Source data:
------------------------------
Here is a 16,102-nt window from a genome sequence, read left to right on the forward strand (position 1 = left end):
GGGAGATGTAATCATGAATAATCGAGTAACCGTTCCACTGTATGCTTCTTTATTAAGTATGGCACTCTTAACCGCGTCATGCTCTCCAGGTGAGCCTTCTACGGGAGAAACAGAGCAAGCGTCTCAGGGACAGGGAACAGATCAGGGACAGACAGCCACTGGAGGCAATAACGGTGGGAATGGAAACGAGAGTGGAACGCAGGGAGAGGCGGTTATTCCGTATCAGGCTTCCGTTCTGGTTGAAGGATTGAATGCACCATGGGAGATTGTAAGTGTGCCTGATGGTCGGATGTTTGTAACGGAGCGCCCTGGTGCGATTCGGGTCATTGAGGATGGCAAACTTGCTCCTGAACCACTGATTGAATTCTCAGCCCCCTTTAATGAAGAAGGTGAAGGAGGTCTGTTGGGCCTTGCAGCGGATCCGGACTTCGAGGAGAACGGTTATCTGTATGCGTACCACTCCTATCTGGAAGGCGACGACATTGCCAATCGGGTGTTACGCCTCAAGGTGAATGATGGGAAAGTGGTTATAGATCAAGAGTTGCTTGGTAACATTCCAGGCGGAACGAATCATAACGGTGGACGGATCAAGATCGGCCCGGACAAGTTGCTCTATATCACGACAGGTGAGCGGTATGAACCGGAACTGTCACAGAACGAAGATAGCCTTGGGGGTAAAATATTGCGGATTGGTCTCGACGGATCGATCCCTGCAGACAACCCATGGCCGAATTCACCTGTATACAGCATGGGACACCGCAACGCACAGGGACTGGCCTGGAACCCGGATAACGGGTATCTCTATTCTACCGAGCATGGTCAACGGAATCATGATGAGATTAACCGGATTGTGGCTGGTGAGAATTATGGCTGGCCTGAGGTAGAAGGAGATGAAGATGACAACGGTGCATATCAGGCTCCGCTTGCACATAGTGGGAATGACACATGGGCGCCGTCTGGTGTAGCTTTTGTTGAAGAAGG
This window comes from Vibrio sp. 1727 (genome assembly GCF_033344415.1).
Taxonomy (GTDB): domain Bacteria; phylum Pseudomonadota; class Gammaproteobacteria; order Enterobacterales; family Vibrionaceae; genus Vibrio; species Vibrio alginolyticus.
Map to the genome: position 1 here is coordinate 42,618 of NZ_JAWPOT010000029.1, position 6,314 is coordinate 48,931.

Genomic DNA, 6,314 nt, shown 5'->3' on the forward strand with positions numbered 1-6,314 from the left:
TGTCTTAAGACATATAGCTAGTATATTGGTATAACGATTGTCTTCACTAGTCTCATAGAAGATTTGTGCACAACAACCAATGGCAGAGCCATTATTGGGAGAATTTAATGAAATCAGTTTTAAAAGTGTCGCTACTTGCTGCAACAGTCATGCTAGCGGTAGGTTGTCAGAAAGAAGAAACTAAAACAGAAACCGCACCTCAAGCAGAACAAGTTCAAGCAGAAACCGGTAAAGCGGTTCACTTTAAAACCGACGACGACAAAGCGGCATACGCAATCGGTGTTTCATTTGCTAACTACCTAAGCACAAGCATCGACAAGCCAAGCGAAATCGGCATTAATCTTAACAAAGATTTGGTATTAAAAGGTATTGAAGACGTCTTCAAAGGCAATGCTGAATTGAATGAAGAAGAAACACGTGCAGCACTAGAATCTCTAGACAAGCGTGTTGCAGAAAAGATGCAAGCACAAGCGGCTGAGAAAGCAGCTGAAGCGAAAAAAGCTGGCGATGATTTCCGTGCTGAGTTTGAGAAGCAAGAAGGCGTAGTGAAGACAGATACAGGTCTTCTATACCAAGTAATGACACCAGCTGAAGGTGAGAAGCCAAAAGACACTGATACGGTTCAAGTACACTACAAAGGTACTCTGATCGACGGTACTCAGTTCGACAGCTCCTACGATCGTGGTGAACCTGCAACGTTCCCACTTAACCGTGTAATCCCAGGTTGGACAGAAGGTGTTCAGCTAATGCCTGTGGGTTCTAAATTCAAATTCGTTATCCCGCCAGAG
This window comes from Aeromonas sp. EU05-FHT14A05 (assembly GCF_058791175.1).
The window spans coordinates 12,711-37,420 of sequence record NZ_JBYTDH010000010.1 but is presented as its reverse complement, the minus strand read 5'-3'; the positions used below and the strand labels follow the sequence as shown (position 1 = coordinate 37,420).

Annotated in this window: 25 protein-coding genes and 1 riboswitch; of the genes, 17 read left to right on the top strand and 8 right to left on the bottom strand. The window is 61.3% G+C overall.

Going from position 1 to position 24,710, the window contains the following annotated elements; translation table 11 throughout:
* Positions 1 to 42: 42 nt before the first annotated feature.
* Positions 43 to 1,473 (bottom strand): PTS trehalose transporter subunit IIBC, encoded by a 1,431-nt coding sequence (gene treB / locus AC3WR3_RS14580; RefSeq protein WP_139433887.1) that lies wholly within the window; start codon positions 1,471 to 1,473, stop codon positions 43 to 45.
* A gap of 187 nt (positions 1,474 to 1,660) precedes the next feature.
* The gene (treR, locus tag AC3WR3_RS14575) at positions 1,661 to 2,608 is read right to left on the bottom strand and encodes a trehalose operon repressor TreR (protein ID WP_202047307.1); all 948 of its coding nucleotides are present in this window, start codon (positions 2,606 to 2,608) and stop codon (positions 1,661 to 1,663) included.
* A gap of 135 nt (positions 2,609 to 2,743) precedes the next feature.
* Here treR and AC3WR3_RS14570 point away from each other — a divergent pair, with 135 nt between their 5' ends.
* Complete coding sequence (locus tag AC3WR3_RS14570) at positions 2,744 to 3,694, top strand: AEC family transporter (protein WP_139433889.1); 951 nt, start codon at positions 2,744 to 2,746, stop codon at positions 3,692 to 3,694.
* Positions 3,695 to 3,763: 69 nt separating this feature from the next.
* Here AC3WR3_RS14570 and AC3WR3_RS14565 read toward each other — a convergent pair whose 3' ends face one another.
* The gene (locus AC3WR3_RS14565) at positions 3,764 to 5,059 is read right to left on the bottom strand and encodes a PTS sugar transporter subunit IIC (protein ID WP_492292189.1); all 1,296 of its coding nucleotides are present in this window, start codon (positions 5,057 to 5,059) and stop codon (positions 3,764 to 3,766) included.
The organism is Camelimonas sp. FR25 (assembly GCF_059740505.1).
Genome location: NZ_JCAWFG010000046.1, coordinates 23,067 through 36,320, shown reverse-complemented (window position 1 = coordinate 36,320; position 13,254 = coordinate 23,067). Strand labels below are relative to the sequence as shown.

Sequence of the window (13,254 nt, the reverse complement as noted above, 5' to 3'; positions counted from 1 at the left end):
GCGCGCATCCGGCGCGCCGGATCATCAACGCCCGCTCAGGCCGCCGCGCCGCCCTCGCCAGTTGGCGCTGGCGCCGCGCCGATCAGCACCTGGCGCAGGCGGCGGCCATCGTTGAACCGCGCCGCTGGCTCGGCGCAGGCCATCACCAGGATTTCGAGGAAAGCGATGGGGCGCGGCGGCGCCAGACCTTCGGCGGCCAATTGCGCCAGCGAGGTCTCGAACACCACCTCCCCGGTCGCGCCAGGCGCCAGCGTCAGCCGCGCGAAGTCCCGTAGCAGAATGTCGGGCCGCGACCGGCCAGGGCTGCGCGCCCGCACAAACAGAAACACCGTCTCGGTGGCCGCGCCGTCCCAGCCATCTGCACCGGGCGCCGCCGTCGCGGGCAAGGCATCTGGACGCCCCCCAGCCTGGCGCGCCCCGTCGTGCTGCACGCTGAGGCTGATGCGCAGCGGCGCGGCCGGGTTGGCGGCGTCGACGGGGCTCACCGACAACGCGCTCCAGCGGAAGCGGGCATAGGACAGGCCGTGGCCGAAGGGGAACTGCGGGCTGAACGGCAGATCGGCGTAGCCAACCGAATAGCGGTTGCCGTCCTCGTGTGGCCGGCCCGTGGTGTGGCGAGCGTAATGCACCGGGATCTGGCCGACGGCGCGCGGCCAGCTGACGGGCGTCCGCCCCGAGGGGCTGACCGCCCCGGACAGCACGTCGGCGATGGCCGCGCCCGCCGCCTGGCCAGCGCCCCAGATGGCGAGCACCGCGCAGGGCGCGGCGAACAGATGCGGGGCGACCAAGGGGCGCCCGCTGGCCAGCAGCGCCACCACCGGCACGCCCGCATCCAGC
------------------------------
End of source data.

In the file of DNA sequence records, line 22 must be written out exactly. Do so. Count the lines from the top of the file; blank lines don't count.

The organism is Camelimonas sp. FR25 (assembly GCF_059740505.1).